3.1.3 Validity of groupwise registration
The performance of groupwise registration achieved by the presented algorithm was assessed by computing pairwise overlap measures for all possible couples of spatially normalised test images (i.e. images whose ground truth labels were not used for training the model). The Dice score coefficient was chosen as a metric of similarity.
Results are summarised in figure 5, where the accuracy of the algorithm presented here is compared to that achieved by the method described in Avants et al. (2010), whose implementation is publicly available, as part of the Advanced normalisation Tools (ANTs) package, through the web site http://stnava.github.io/ANTs/. Indeed, the symmetric diffeomorphic registration framework implemented in ANTs has established itself as the stateoftheart of medical image nonlinear spatial normalisation (Klein et al., 2009).
A number of options can be customised within the template construction framework distributed with ANTs. The experiments, whose results are reported here, were performed with the settings recommended in the package documentation for brain MR data, which are also reported in table LABEL:tab:_ANTS.
Option  Value 

Similarity Metric  Crosscorrelation (CC) 
Transformation model  Greedy SyN (GR) 
Initial rigid body  yes 
N4 Bias Correction  yes 
Number of resolution levels  4 
Number of iterations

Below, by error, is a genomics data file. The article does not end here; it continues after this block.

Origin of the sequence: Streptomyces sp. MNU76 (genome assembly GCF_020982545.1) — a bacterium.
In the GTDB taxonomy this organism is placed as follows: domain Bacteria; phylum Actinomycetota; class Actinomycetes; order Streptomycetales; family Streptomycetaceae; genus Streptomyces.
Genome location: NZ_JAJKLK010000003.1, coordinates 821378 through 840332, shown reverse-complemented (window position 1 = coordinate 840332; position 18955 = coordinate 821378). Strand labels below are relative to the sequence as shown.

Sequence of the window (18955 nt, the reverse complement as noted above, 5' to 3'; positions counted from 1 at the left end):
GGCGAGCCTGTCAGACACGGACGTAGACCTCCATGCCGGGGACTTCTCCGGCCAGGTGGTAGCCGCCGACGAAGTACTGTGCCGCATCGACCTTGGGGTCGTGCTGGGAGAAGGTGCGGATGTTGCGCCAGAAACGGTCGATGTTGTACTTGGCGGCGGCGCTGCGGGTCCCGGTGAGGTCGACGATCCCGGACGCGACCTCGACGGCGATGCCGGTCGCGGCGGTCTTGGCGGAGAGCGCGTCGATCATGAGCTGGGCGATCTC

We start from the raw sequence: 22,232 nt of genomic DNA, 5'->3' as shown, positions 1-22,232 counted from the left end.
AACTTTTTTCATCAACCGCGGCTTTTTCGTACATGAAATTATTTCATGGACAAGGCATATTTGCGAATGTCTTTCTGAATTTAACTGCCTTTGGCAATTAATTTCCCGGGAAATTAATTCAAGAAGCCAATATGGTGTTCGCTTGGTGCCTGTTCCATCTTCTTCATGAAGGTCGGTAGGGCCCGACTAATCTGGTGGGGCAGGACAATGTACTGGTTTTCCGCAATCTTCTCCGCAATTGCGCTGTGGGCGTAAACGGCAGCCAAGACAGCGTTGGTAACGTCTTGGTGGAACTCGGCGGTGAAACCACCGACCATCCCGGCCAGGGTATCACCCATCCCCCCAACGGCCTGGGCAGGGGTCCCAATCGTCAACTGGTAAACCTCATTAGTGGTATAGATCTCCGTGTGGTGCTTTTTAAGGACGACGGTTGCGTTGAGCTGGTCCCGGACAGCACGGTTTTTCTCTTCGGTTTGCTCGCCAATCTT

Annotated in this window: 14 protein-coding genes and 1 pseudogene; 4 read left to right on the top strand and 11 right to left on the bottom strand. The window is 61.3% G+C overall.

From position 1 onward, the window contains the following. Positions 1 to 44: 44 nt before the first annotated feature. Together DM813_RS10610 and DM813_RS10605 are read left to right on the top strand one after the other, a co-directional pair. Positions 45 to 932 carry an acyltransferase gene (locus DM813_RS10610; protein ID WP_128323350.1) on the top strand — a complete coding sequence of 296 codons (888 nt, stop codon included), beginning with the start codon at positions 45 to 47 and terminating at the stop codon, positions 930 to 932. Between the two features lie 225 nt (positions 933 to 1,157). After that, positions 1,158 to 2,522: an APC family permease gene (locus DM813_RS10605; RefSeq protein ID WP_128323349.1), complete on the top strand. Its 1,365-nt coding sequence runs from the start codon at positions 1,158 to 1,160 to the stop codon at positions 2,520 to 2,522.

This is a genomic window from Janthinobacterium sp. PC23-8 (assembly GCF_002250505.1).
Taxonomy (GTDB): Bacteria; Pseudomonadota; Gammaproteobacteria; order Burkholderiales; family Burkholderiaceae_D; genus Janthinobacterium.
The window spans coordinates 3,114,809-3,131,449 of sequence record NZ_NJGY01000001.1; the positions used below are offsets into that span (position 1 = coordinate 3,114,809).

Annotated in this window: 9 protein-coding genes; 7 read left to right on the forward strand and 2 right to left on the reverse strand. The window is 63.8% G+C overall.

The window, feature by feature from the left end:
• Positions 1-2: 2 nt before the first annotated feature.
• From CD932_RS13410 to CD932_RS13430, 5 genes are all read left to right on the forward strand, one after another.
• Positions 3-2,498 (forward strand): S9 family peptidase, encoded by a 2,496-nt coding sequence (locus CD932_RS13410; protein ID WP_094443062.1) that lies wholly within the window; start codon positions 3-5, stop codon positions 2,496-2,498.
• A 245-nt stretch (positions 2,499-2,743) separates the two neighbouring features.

Gradient step  0.2 
Number of template updates  4 
Results of this validation analyses indicate that the method presented here, in spite of not being as accurate as ANTs for aligning some subcortical brain structures (e.g. thalamus, putamen, pallidum and brainstem), provided significantly better overlap when registering cortical regions, as assessed by means of paired ttests with a significance threshold of 0.05 and without correcting for multiple comparisons. No statistically significant differences were found between the two methods with respect to registration of the spinal cord.


3.1.4 Accuracy of tissue classification
The accuracy of tissue classification achieved by the method presented in this paper was first evaluated on test data that was used to create the templates but without providing manual labels for training the model during atlas construction. The aim in this case was to determine to which extent the proposed method can capture relevant features of the training data, when manual labels are not provided, by learning from few annotated examples. Dice scores ^{3}^{3}3The Dice score over two sets and is defined as . were computed to compare the automated segmentations produced via semisupervised groupwise model fitting, with the ground truth, obtained by merging all the gray and white matter brain structures (labels) into two tissue classes respectively, and by considering the spinal cord as a third separate class.